Pavel: I am inclined to agree with you on (i) and (ii). It is worth appreciating, though, that one doesn’t demonstrate one’s competence in physics by accepting the relevant authority’s say-so either, yet it is still widely done. So insofar as my original worry goes, (ii) may offer more insight than (i) regarding the relevant difference between philosophy and the other disciplines.

  14. Sandy,

    This is concerning your remark that “one doesn’t demonstrate one’s competence in physics by accepting the relevant authority’s say-so either, yet it is still widely done”… Accepting the relevant authority certainly does not demonstrate competence, but there is the following further distinction to be made. One’s competence as a physicist (or an historian) is in part constituted by being able to pick the right authorities COMPETENTLY before one defers to them. There is no parallel in philosophy.

  15. I recall an exchange with a colleague some years ago who was pushing a line about inconsistent possible worlds. The details don’t matter. It is enough to say that I was against the whole idea. “What’s the point?”, I cried, “this isn’t just a game, like bridge!” His reply, as you might guess, was a studied “Why not?”

    Well, here is why not. Sometimes philosophical questions are clarified to a point where they stop being mere puzzles and become (part of) genuine modes of inquiry. This is the ‘incubator for sciences’ picture of philosophy, which is what drew me to the subject in the first place.

    On this view I would say that there is expertise in philosophy, and deference to expertise works not so much in accepting p because Jones does, but recognizing that Jones has a good grasp of the subject and that his position on p is worth serious study. I am going to learn something about the subject from reading Jones, that’s why I bother to study him rather than spend my free time on someone else.

    It also explains some matters of taste. Vagueness was mentioned, so I’ll use that as an example. The philosophical vagueness literature is very interesting and instructive, but in my view there is more meat to be found in Pawlak’s theory of rough sets. It is nice to have examples that tuck the formal machinery behind the curtains, but to understand vagueness is to understand issues surrounding decomposition and fusion operations for approximated entities. Getting a grip on those issues gets you most of the way to getting a grip on vagueness.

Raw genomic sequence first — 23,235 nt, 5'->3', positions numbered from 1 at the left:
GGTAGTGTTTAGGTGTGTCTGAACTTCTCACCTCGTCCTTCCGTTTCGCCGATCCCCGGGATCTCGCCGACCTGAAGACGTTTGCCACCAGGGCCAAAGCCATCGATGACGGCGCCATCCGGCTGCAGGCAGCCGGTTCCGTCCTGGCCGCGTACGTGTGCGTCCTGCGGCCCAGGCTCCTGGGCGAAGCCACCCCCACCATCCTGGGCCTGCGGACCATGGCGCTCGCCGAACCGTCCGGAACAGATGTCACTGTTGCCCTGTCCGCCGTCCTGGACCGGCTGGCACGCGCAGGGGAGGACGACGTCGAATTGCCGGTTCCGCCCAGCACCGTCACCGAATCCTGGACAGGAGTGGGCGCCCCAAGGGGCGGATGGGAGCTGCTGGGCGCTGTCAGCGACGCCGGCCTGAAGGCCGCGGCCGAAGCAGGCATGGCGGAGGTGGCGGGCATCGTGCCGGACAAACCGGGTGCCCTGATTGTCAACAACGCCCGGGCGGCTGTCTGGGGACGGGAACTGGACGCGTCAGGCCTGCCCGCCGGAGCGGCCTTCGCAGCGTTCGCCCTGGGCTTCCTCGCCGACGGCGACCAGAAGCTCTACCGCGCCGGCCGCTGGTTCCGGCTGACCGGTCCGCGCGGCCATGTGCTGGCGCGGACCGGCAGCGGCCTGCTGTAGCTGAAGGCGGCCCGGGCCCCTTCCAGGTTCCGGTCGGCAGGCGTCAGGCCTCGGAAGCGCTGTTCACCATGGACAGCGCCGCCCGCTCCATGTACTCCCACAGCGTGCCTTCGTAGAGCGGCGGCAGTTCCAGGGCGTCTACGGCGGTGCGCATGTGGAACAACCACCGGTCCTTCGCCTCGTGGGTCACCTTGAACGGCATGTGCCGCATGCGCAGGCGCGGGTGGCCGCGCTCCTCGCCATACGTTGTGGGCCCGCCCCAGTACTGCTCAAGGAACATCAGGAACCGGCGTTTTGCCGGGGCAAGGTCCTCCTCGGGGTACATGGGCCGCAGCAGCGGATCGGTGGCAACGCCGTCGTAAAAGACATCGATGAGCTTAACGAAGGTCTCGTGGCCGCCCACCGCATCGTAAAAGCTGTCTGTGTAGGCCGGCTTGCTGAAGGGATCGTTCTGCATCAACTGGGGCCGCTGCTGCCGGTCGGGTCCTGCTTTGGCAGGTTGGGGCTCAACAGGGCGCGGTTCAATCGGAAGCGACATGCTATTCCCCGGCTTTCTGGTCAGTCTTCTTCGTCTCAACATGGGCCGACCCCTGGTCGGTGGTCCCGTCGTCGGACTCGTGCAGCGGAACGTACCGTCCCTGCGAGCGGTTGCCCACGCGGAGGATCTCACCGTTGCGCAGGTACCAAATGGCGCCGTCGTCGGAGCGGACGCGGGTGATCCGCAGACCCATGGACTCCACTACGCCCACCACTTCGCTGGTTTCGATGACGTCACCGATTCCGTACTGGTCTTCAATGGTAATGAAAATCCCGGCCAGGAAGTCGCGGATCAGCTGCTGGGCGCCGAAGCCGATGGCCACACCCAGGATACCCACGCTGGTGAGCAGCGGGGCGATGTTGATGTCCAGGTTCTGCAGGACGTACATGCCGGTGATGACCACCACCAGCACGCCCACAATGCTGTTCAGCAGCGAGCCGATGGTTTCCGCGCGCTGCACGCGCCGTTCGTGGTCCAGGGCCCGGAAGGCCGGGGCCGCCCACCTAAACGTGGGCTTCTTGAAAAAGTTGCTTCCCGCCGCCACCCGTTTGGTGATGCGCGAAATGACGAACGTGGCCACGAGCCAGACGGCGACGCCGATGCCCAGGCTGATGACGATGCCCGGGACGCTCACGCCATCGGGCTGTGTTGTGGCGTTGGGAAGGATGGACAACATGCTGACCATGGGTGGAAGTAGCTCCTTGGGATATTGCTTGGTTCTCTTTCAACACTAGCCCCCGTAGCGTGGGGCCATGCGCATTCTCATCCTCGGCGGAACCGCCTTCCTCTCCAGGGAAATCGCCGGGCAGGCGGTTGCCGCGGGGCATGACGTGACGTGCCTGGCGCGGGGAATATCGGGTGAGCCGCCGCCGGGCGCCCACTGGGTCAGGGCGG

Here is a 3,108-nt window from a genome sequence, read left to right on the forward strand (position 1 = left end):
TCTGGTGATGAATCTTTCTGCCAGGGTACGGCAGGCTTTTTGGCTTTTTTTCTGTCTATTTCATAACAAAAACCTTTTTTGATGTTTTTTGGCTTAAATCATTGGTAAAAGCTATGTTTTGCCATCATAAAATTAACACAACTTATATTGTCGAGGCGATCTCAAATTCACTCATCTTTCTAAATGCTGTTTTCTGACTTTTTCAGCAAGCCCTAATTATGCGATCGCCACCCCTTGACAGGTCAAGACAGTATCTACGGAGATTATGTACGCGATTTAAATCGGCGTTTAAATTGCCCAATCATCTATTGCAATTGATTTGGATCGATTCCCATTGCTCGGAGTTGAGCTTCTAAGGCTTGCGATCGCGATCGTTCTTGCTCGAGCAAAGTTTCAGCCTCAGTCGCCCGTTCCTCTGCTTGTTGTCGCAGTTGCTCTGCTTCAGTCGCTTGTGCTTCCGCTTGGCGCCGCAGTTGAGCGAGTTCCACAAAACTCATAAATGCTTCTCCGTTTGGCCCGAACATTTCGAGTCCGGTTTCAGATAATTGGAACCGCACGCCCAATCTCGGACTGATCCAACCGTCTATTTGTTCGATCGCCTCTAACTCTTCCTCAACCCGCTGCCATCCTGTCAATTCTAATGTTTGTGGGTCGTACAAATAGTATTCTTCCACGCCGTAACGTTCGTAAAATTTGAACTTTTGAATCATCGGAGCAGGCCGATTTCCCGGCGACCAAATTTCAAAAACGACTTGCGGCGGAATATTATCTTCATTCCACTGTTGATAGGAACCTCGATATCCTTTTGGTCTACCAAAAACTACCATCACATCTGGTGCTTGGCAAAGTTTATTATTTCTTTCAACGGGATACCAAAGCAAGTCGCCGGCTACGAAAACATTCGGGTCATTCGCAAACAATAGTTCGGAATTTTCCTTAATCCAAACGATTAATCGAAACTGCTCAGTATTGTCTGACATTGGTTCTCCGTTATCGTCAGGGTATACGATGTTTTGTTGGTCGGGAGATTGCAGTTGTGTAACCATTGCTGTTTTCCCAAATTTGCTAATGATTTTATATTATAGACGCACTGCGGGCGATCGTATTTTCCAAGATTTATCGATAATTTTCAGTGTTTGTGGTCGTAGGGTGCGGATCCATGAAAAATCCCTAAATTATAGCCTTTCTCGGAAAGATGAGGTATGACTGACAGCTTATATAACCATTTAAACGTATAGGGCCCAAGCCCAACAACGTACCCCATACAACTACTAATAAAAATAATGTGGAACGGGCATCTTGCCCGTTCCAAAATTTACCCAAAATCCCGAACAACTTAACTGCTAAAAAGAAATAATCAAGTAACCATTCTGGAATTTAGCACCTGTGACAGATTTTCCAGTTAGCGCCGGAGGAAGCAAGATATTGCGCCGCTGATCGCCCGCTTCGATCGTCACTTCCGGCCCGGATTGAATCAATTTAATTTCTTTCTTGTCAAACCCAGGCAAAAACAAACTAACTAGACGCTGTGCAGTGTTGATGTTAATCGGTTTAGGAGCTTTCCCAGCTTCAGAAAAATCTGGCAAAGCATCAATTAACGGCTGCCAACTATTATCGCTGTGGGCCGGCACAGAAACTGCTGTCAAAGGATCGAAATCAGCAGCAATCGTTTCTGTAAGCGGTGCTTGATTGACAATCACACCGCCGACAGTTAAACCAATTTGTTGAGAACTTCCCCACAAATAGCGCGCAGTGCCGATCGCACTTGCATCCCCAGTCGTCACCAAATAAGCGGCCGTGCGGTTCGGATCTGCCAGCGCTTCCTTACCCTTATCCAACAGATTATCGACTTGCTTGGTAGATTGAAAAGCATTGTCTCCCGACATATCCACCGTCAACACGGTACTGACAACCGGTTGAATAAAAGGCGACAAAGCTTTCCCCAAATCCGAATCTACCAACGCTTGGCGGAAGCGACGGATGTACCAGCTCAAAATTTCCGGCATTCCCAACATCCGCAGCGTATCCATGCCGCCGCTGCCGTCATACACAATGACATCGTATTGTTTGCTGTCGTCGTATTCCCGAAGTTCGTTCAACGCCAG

And there are people in philosophy who understand things like this very well—experts, I’d call them.

  16. Gregory,

    I tend to agree that, at least in the more formal areas of philosophy (and here I include logic, including non-standard logics) there is expertise, and this is no more surprising than is the claim that there is expertise (in the sense characterized above) in mathematics. One continues to wonder, though, whether there are examples in regions of philosophy that are (for lack of a better way to put it) less formalized than the example you give.

  17. Political philosophy strikes me as a good candidate, for instance. I don’t find it odd to say of someone that she is an expert in political philosophy.

    On the other hand, and perhaps this is to turn your question around, I don’t know that I understand what analytic philosophy is unless it is understood as a kind of formal discipline: X-phi aside, philosophy is not primarily concerned with experimental methods, nor is it primarily concerned with interpretation, since we take pains to distinguish the history of philosophy. What’s left? Philosophy as a kind of performance art?

  18. Pingback: Philosophical Expertise, Again » Certain Doubts

Leave a Reply

Your email address will not be published. Required fields are marked *